Drug Rehabilitation In Prison

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Cost of keeping a prisoner in custody per year for a maximum security prison is 32,547 more than most of us pay for tuition. States spend more on prison and penal institutions than we do on school and education I would like to point out that it is more about money than it is about reforming these prisoners. The prison system has become a monster throwing people in jail like its nothing. The government isn’t concerned with rehabilitation all they care about is keeping all the people involved in the prison, correctional, law enforcement, and justice system in business and with a healthy salary. The correctional officers who are in charge of prisoners typically have a high school diploma; they are essentially baby sitters of so called criminals.…show more content…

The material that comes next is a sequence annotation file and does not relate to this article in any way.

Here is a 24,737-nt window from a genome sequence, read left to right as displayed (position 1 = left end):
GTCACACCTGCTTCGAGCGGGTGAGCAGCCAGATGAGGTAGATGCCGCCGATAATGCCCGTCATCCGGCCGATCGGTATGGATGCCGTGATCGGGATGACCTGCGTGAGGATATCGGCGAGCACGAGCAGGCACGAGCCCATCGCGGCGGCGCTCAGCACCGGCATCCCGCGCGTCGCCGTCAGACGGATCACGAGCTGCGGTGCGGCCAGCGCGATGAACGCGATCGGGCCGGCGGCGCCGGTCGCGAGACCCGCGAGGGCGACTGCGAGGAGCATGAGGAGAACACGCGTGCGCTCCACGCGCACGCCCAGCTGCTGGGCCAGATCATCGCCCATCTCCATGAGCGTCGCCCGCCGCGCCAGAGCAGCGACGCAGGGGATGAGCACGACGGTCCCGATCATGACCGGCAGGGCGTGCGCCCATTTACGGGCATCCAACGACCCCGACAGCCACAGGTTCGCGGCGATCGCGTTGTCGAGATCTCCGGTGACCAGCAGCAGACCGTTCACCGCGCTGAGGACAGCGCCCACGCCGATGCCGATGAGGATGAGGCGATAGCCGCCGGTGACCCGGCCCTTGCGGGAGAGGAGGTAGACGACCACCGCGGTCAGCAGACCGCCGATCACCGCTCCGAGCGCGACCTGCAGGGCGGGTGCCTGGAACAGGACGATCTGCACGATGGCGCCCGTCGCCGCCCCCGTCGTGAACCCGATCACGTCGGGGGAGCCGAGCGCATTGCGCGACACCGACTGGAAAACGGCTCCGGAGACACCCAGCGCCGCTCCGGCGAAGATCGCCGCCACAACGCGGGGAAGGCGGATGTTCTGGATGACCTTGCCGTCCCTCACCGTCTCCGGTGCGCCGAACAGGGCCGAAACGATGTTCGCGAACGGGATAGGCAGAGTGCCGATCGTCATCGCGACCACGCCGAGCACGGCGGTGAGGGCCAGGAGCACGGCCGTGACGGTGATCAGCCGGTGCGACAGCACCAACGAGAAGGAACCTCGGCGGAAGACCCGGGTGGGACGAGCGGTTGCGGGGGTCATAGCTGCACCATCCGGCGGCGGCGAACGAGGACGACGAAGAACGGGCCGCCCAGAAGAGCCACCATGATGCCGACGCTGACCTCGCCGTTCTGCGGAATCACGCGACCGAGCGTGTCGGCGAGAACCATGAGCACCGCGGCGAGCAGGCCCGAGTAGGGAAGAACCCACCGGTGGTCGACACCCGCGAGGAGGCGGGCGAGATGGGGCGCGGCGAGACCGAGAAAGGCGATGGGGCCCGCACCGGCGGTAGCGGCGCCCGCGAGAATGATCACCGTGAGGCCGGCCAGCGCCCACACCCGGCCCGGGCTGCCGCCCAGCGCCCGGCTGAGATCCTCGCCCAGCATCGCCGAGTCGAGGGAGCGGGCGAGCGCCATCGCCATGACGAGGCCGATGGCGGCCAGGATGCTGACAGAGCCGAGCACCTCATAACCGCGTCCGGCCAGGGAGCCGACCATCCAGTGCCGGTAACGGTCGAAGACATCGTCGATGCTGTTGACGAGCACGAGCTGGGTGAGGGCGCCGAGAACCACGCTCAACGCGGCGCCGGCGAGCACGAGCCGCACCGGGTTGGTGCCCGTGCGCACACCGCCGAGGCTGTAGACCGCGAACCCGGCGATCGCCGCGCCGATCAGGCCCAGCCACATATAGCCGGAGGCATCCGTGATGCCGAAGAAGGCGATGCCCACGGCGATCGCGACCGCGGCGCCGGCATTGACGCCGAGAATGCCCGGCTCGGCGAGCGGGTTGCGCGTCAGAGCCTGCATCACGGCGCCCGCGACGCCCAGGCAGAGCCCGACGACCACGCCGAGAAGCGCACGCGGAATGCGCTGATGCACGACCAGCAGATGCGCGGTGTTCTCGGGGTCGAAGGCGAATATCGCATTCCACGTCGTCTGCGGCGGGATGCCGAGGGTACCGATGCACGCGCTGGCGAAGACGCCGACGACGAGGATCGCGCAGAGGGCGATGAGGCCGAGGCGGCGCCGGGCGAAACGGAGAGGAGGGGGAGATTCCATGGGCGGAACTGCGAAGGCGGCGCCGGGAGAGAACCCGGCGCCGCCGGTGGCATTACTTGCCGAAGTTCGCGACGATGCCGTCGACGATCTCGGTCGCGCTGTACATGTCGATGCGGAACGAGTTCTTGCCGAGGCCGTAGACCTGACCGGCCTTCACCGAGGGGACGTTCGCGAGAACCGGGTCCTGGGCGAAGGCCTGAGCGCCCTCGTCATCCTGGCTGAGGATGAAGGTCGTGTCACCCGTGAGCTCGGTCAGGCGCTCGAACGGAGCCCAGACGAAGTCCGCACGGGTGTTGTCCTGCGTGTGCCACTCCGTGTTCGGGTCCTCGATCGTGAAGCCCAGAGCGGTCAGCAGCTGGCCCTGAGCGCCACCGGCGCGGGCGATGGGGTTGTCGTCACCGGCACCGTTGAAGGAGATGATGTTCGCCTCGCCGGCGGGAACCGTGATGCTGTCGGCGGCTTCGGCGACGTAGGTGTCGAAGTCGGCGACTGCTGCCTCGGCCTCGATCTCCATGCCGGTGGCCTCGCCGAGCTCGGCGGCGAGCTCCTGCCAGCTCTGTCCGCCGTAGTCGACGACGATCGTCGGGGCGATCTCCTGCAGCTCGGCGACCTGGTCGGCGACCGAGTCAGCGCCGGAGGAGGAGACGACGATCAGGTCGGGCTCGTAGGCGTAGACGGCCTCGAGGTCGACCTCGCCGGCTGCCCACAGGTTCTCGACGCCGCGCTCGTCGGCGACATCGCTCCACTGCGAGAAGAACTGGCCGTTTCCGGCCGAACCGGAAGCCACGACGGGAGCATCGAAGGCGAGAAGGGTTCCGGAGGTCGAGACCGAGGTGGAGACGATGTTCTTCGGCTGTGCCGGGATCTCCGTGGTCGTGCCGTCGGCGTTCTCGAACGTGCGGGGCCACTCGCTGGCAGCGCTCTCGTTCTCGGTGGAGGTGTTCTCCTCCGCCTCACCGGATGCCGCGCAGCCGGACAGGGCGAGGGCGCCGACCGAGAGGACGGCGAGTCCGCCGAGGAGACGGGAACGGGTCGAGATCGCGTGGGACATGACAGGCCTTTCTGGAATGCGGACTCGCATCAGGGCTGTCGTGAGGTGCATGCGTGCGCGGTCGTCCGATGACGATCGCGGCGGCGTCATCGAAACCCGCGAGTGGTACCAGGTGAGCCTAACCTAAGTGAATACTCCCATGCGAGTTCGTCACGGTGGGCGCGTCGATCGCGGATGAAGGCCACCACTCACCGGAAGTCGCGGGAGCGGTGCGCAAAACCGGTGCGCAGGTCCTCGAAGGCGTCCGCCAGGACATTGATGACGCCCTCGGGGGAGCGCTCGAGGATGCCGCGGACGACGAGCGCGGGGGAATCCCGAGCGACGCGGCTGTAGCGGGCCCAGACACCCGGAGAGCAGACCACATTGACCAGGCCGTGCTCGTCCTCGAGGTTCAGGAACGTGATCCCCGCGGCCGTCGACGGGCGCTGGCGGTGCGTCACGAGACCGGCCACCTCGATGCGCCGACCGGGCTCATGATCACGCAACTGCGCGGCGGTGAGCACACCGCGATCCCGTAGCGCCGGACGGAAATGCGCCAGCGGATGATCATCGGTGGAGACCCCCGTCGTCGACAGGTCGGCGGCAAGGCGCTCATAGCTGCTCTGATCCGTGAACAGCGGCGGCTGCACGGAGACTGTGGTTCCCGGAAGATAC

In the U.S we have about 2.5 million adults in jail and a quarter of that population being drug addicts. If we implemented a drug rehabilitation program instead of shipping these people off to prison we could down their cost to incarcerate by half. Incarceration for 25 months which is the average jail sentence which is given to the typical drug offender cost about $64,700 not including the cost after as they will most likely be put on probation. In Brooklyn New York they have a rehab alternative to jail and it costs 32,974 to rehabilitate them rather than toss them in prison with the rapists and murderers. WHY ARE WE NOT DOING THIS???? This fact alone sends me into a rage. The label we are putting on these people as hardcore criminals tarnishes their name forever, and it’s not fair. The government is taking good people with a disease and putting them into a system that does not rehabilitate but makes people into animals. Throwing them in the care of incompetent and untrained correctional officers; nowhere in the requirements for a correctional officer is addiction education even mentioned. I have nothing against correctional officers I’m sure they are all overall fantastic people outside of work but in the work environment they are overall incompetent and not able to deal with the stress that is encountered when dealing with people with a disease. They should not be found anywhere near the fragile and unstable mind of an addict. Rehab produces lower recidivism rates than prison. Intensive supervised treatment programs have been shown to reduce recidivism by 16.7%, as opposed to only 4.5% and 5.7% from treatment programs completed in jail and prison, respectively (Natarajan et al. 12). Participants in Brooklyn’s DTAP program have been found 67% less likely to return to prison than a group leaving prison without completing any similar program (9). A

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